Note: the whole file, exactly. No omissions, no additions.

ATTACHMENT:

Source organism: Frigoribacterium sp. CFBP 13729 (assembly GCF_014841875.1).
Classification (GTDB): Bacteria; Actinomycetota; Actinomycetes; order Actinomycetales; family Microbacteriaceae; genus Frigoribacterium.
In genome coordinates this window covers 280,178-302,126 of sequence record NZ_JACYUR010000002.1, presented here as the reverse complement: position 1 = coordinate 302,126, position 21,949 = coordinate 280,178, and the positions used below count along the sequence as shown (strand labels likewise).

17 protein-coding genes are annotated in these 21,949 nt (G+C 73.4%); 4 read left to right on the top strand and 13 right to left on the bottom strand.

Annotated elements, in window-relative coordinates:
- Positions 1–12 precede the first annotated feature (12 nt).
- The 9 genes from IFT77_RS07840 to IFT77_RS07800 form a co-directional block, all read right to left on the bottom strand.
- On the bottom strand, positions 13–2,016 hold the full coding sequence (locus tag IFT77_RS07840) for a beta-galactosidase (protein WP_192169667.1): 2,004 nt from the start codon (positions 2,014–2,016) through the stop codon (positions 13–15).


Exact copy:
Source organism: Frigoribacterium sp. CFBP 13729 (assembly GCF_014841875.1).
Classification (GTDB): Bacteria; Actinomycetota; Actinomycetes; order Actinomycetales; family Microbacteriaceae; genus Frigoribacterium.
In genome coordinates this window covers 280,178-302,126 of sequence record NZ_JACYUR010000002.1, presented here as the reverse complement: position 1 = coordinate 302,126, position 21,949 = coordinate 280,178, and the positions used below count along the sequence as shown (strand labels likewise).

17 protein-coding genes are annotated in these 21,949 nt (G+C 73.4%); 4 read left to right on the top strand and 13 right to left on the bottom strand.

Annotated elements, in window-relative coordinates:
- Positions 1–12 precede the first annotated feature (12 nt).
- The 9 genes from IFT77_RS07840 to IFT77_RS07800 form a co-directional block, all read right to left on the bottom strand.
- On the bottom strand, positions 13–2,016 hold the full coding sequence (locus tag IFT77_RS07840) for a beta-galactosidase (protein WP_192169667.1): 2,004 nt from the start codon (positions 2,014–2,016) through the stop codon (positions 13–15).